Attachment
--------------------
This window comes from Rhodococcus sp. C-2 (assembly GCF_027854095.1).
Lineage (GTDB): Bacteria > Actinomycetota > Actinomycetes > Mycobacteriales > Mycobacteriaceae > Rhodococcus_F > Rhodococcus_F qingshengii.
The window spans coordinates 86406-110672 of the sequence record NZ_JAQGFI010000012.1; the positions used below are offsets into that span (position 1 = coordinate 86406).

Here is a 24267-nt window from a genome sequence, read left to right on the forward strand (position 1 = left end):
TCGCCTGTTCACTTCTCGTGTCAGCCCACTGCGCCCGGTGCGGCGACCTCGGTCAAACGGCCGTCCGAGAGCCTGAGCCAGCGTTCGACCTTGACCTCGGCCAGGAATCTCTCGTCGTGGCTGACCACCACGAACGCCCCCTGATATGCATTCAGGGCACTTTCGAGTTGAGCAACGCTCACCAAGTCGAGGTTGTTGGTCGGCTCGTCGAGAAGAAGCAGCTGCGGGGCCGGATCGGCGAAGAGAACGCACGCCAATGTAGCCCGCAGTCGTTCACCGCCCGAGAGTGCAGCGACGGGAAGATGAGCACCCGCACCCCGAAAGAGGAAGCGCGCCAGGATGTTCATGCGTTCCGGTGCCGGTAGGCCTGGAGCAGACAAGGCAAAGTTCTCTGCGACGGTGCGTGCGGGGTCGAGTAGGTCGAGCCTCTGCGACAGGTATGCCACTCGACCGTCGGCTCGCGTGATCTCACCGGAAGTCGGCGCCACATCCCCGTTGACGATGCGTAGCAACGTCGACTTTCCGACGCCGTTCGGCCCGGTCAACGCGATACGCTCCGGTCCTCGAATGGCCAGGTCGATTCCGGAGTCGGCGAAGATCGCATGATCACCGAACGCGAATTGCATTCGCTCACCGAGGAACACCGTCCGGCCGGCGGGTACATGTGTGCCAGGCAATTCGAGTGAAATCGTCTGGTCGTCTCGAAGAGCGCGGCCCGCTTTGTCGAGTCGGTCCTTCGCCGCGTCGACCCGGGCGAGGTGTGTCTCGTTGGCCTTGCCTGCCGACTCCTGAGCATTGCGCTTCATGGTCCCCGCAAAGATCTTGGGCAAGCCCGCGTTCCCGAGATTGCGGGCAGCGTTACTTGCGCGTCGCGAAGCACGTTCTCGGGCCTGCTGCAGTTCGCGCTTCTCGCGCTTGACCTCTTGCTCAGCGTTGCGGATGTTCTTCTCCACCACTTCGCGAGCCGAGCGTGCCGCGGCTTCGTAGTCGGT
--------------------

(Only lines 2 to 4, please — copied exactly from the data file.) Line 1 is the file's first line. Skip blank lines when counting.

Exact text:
Lineage (GTDB): Bacteria > Actinomycetota > Actinomycetes > Mycobacteriales > Mycobacteriaceae > Rhodococcus_F > Rhodococcus_F qingshengii.
The window spans coordinates 86406-110672 of the sequence record NZ_JAQGFI010000012.1; the positions used below are offsets into that span (position 1 = coordinate 86406).

Here is a 24267-nt window from a genome sequence, read left to right on the forward strand (position 1 = left end):